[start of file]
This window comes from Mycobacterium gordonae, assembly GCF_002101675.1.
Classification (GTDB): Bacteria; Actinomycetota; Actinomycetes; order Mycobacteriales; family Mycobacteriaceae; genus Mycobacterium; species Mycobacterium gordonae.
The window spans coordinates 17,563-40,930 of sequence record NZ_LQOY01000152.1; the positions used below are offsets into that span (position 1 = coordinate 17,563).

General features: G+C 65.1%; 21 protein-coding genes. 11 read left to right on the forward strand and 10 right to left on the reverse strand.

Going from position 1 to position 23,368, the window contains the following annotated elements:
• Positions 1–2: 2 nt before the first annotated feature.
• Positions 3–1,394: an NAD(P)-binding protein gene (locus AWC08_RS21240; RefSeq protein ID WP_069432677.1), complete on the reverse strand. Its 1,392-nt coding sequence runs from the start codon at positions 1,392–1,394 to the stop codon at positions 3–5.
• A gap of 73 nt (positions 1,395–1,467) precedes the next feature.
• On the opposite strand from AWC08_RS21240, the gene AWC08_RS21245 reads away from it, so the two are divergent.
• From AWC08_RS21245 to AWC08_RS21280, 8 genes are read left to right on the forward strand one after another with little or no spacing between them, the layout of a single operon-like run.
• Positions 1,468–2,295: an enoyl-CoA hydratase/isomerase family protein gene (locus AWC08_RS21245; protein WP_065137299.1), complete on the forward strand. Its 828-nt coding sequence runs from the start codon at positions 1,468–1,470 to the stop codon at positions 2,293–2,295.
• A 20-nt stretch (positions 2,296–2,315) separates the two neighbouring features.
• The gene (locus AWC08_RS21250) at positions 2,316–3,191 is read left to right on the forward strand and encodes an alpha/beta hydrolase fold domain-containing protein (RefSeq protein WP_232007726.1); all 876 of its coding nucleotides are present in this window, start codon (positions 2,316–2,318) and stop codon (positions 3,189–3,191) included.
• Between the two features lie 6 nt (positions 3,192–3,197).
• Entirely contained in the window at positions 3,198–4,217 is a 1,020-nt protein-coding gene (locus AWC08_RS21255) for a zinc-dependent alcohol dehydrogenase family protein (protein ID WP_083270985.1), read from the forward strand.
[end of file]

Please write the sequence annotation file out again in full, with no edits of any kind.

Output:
This window comes from Mycobacterium gordonae, assembly GCF_002101675.1.
Classification (GTDB): Bacteria; Actinomycetota; Actinomycetes; order Mycobacteriales; family Mycobacteriaceae; genus Mycobacterium; species Mycobacterium gordonae.
The window spans coordinates 17,563-40,930 of sequence record NZ_LQOY01000152.1; the positions used below are offsets into that span (position 1 = coordinate 17,563).

General features: G+C 65.1%; 21 protein-coding genes. 11 read left to right on the forward strand and 10 right to left on the reverse strand.

Going from position 1 to position 23,368, the window contains the following annotated elements:
• Positions 1–2: 2 nt before the first annotated feature.
• Positions 3–1,394: an NAD(P)-binding protein gene (locus AWC08_RS21240; RefSeq protein ID WP_069432677.1), complete on the reverse strand. Its 1,392-nt coding sequence runs from the start codon at positions 1,392–1,394 to the stop codon at positions 3–5.
• A gap of 73 nt (positions 1,395–1,467) precedes the next feature.
• On the opposite strand from AWC08_RS21240, the gene AWC08_RS21245 reads away from it, so the two are divergent.
• From AWC08_RS21245 to AWC08_RS21280, 8 genes are read left to right on the forward strand one after another with little or no spacing between them, the layout of a single operon-like run.
• Positions 1,468–2,295: an enoyl-CoA hydratase/isomerase family protein gene (locus AWC08_RS21245; protein WP_065137299.1), complete on the forward strand. Its 828-nt coding sequence runs from the start codon at positions 1,468–1,470 to the stop codon at positions 2,293–2,295.
• A 20-nt stretch (positions 2,296–2,315) separates the two neighbouring features.
• The gene (locus AWC08_RS21250) at positions 2,316–3,191 is read left to right on the forward strand and encodes an alpha/beta hydrolase fold domain-containing protein (RefSeq protein WP_232007726.1); all 876 of its coding nucleotides are present in this window, start codon (positions 2,316–2,318) and stop codon (positions 3,189–3,191) included.
• Between the two features lie 6 nt (positions 3,192–3,197).
• Entirely contained in the window at positions 3,198–4,217 is a 1,020-nt protein-coding gene (locus AWC08_RS21255) for a zinc-dependent alcohol dehydrogenase family protein (protein ID WP_083270985.1), read from the forward strand.